Record Low U.S. Birth Rate and Retirements Will Result in Contracting U.S. Prosperity, If Unaddressed

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The U.S. population is aging quickly. Baby boomers are retiring en masse and Americans are having far fewer children, on average, than any other time in our history. The median age in this country was 38 as of 2017. America now runs the risk of becoming an aging nation with few youthful replacements if we fail to address our demographic needs in a meaningful, long-term manner.

According to the Center for Disease Control and Prevention, the general fertility rate in the U.S. in 2016 fell to 60.2 births per 1,000 women. This is down three percent from the prior year, and it represents a record low for the country.

This is likely due to a combination of factors including increased use of long-term birth control, more women attending college, as well as financial considerations.

Many people in the U.S. decided to delay having children at the beginning of the decade due to fallout from the Great Recession.

It now appears that that many of them are putting off having kids entirely.

This is one of the reasons that recent U.S. Census Bureau figures estimate that approximately 44 percent of all counties in the U.S. experienced a decline in population in 2018.

The impact of these changes is compounded by the fact that baby boomers are retiring in significant numbers. In fact, all baby boomers will have reached retirement age by 2030.

This combination of factors will create unique challenges in the management of our social welfare programs and the health of our real estate markets. These demographic changes also highlight the significant economic contributions of immigrants throughout the U.S.

By 2035, there won’t be enough people working in the U.S. to help fund the Social Security Administration’s (SSA) obligations for the population that is retiring. This problem could have a cascading impact on future generations of retirees.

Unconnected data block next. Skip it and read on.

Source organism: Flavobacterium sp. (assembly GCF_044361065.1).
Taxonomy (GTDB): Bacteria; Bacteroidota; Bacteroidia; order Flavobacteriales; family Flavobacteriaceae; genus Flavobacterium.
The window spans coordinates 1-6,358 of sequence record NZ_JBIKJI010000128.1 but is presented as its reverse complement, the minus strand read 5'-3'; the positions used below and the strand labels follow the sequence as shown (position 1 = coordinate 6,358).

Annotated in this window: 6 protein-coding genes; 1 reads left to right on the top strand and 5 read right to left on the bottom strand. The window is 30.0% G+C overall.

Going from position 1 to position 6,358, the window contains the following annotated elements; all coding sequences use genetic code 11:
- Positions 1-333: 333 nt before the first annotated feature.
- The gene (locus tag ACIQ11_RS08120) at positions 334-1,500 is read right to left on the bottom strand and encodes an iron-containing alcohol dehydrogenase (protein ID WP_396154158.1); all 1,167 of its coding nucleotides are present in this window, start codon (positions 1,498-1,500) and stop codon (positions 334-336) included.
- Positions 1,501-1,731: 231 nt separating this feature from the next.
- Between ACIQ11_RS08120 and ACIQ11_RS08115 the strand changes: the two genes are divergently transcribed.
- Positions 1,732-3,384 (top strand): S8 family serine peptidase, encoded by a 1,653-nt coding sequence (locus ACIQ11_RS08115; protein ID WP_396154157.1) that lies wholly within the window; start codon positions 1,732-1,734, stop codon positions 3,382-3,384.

The large-scale retirement of baby boomers is also creating complications in our housing market that could be addressed by immigrants.

Baby boomers have historically had a taste for large homes in suburban areas. Many of them are now looking to downsize as they reach retirement, but they are having a difficult time finding buyers for their McMansions in the suburbs.

Younger generations simply prefer to sacrifice space in exchange for living closer to city centers, but immigrants could step in to fill this gap as they tend to favor larger homes that are conducive to multi-generational living.

Census Figures confirm that the overall share of population growth attributable to immigrants was 48 percent in 2018, and more than half of U.S. metro areas gained a greater share of residents from outside of the U.S. than they did from other parts of the country.

Finally, nearly ten percent of the counties in the U.S. grew in population primarily due to immigration last year. Immigrants are clearly helping to fuel the growth that is necessary to ensure the health and stability of our local economies, including our real estate markets.

It is in our economic best interest to ensure that our population continues to grow. Immigration alone will not address all the fiscal issues facing our social welfare programs and economy more broadly, but they play an important role in reducing the economic effects of our aging population. Baby boomers are increasingly dependent on them to help pay for their retirement and buy their homes as they retire.

Any efforts to further restrict immigration would erode the financial stability of these programs and continue the aging of the American population.

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